I made a working Ubuntu ISO booter on Windows 7 using the image. Funny thing is the .xz file worked in Rufus even though I could not find 7zip installed on the VM? I wonder if a similar Template would work with a NTFS partition?.
    The Template did not work for me in Etcher on a 4B drive even renamed to "wins". I think Etcher thought it is too big for my 4GB USB. Rufus managed to squeeze it onto the same 4GB USB.

    mkusb_grub-boot-template-for-uefi-n-bios_use-in-ubuntu.img.xz made a drive that was visible to Windows Disk Manager and I was able to add a NTFS partition, but it would not completely shut down.This image mostly worked in a Windows 7 but not able to format unallocated space. Only Rufus could see it. The 4GB Template version with a FAT32 partition included, saved a step over this version.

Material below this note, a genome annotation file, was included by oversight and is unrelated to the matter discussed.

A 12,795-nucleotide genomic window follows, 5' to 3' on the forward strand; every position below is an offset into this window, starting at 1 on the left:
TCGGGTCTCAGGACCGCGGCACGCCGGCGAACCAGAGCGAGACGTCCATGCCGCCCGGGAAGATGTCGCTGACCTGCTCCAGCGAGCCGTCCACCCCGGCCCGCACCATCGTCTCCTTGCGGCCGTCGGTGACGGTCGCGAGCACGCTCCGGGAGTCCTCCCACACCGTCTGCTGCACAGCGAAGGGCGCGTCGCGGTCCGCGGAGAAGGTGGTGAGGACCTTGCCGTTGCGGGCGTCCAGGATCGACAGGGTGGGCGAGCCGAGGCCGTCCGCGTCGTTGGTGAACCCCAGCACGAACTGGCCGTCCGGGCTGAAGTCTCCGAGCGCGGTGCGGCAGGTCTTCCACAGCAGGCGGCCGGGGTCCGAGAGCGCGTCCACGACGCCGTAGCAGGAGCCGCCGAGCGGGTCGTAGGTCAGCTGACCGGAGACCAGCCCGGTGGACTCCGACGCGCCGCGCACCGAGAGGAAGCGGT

mkusb_grub-boot-template-for-uefi-n-bios_use-in-ubuntu.img.xz worked great using mkusb to flash the USB. It did not work using Gnome-Disks. I created a FAT32 partition using GParted that was visible in Windows 10 but not in 7. I changed the drive letter using WDM and it became usable in Windows 7. I should also mention that the fat32_4GB_use-in-windows.img also worked with mkusb and also worked with Gnome-Disks and was usable in Windows 10 and in 7 without changing drive letter..

    If I was marooned on a jungle island, somewhere in the Indian ocean and could only have one of the above I would pick "mkusb_grub-boot-template-for-uefi-n-bios_fat32_4GB_use-in-windows.img.xz". My second choice would be the bios_use-in-ubuntu.img.xz.